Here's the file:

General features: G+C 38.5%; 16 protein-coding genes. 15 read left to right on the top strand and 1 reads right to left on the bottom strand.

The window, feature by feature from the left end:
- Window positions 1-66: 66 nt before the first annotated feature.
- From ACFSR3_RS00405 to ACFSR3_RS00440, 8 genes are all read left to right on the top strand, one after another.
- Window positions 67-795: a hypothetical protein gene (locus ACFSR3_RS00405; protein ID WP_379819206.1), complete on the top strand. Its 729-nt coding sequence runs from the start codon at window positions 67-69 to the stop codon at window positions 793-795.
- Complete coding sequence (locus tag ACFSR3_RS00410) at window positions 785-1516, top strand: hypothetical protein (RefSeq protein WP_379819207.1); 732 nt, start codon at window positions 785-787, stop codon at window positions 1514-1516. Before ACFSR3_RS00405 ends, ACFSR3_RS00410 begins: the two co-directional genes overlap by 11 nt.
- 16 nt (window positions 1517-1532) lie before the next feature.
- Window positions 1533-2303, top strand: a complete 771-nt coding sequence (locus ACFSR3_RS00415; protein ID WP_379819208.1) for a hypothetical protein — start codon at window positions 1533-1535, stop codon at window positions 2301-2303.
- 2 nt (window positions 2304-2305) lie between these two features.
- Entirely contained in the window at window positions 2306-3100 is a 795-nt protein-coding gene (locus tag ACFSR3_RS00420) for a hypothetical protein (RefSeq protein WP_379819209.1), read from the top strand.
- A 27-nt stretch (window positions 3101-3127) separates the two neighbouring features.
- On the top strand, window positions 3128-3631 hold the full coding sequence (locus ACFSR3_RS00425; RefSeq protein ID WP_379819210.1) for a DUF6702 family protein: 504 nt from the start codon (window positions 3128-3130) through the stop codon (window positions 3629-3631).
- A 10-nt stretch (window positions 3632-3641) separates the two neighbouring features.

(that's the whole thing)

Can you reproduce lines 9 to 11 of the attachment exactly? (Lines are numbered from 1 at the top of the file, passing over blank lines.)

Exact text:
- 2 nt (window positions 2304-2305) lie between these two features.
- Entirely contained in the window at window positions 2306-3100 is a 795-nt protein-coding gene (locus tag ACFSR3_RS00420) for a hypothetical protein (RefSeq protein WP_379819209.1), read from the top strand.
- A 27-nt stretch (window positions 3101-3127) separates the two neighbouring features.